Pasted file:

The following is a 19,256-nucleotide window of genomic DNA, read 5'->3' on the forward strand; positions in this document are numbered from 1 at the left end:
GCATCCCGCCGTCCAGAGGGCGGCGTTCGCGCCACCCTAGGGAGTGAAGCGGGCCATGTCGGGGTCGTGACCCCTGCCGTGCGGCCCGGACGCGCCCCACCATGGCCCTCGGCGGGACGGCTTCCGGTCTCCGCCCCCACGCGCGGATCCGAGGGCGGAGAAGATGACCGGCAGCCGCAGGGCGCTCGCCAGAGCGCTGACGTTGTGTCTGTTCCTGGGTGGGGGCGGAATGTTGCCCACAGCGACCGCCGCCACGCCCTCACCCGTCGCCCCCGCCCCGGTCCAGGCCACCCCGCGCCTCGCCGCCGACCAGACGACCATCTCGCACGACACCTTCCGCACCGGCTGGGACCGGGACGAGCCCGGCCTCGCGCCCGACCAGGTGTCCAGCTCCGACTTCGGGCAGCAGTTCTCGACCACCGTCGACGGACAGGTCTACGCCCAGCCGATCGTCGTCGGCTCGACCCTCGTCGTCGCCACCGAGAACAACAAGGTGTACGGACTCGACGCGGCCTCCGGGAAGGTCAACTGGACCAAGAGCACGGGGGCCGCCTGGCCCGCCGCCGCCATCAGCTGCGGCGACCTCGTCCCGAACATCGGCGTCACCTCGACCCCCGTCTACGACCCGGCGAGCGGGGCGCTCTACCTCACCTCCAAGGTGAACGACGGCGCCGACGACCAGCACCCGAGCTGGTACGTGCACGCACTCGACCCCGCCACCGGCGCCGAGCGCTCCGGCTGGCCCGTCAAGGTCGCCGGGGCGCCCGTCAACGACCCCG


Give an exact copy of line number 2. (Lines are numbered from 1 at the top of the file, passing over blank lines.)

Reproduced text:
GCATCCCGCCGTCCAGAGGGCGGCGTTCGCGCCACCCTAGGGAGTGAAGCGGGCCATGTCGGGGTCGTGACCCCTGCCGTGCGGCCCGGACGCGCCCCACCATGGCCCTCGGCGGGACGGCTTCCGGTCTCCGCCCCCACGCGCGGATCCGAGGGCGGAGAAGATGACCGGCAGCCGCAGGGCGCTCGCCAGAGCGCTGACGTTGTGTCTGTTCCTGGGTGGGGGCGGAATGTTGCCCACAGCGACCGCCGCCACGCCCTCACCCGTCGCCCCCGCCCCGGTCCAGGCCACCCCGCGCCTCGCCGCCGACCAGACGACCATCTCGCACGACACCTTCCGCACCGGCTGGGACCGGGACGAGCCCGGCCTCGCGCCCGACCAGGTGTCCAGCTCCGACTTCGGGCAGCAGTTCTCGACCACCGTCGACGGACAGGTCTACGCCCAGCCGATCGTCGTCGGCTCGACCCTCGTCGTCGCCACCGAGAACAACAAGGTGTACGGACTCGACGCGGCCTCCGGGAAGGTCAACTGGACCAAGAGCACGGGGGCCGCCTGGCCCGCCGCCGCCATCAGCTGCGGCGACCTCGTCCCGAACATCGGCGTCACCTCGACCCCCGTCTACGACCCGGCGAGCGGGGCGCTCTACCTCACCTCCAAGGTGAACGACGGCGCCGACGACCAGCACCCGAGCTGGTACGTGCACGCACTCGACCCCGCCACCGGCGCCGAGCGCTCCGGCTGGCCCGTCAAGGTCGCCGGGGCGCCCGTCAACGACCCCG